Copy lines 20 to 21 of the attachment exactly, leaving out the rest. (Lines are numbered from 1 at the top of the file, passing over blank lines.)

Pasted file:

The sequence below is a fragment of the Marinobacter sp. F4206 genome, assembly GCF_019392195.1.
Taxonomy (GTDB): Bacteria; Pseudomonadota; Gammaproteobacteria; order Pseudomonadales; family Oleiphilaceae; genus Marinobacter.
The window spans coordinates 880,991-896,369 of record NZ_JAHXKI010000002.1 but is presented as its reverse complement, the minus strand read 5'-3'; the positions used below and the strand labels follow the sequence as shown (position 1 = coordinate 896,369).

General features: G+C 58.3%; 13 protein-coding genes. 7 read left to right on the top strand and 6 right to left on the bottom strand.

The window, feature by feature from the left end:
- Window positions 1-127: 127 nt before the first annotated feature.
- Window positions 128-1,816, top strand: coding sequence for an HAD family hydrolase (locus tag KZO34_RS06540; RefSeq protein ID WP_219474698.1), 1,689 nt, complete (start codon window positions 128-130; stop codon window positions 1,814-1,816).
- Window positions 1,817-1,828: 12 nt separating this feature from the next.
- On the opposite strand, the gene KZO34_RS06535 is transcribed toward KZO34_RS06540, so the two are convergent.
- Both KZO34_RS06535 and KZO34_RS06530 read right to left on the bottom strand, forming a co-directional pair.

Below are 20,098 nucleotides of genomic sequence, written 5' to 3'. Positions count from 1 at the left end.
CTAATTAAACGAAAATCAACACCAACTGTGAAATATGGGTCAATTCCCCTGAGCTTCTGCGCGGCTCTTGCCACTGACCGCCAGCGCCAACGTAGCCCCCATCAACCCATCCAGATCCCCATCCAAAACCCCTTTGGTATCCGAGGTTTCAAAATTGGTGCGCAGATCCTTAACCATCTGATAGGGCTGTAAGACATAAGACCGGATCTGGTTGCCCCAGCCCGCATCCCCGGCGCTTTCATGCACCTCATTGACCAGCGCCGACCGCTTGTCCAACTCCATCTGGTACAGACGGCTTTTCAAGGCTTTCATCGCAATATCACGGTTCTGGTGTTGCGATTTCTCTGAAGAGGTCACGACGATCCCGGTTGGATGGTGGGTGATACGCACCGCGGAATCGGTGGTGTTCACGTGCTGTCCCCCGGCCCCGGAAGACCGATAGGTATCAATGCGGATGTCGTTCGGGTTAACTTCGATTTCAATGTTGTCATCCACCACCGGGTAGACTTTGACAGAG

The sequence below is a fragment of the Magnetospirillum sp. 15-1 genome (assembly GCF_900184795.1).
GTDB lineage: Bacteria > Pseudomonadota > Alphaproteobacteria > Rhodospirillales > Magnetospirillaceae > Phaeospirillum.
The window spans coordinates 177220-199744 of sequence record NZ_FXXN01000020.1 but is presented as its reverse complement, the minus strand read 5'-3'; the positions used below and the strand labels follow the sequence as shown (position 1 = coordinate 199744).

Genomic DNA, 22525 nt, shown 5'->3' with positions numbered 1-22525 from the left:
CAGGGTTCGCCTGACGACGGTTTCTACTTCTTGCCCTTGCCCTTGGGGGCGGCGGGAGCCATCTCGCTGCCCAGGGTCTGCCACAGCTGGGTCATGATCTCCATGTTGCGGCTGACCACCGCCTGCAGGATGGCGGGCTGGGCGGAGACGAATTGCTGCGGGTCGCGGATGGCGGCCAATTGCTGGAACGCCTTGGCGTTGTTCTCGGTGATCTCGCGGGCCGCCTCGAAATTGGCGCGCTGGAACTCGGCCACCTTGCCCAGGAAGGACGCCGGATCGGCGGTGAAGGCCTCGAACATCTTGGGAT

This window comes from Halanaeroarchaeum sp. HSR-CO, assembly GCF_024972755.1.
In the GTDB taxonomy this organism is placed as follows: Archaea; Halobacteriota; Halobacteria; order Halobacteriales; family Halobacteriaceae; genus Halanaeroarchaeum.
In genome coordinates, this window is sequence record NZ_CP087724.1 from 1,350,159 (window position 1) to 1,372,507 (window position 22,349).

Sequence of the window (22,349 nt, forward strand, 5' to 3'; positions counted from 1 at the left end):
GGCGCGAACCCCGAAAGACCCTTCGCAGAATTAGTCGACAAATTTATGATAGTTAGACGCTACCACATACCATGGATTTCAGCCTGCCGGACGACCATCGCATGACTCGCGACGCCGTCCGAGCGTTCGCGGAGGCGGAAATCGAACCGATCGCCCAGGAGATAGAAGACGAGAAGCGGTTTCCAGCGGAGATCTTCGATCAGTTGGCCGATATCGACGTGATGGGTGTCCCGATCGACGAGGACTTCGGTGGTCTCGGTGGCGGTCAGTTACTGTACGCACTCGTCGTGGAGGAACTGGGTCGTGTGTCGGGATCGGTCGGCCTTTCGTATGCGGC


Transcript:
In genome coordinates, this window is sequence record NZ_CP087724.1 from 1,350,159 (window position 1) to 1,372,507 (window position 22,349).

Sequence of the window (22,349 nt, forward strand, 5' to 3'; positions counted from 1 at the left end):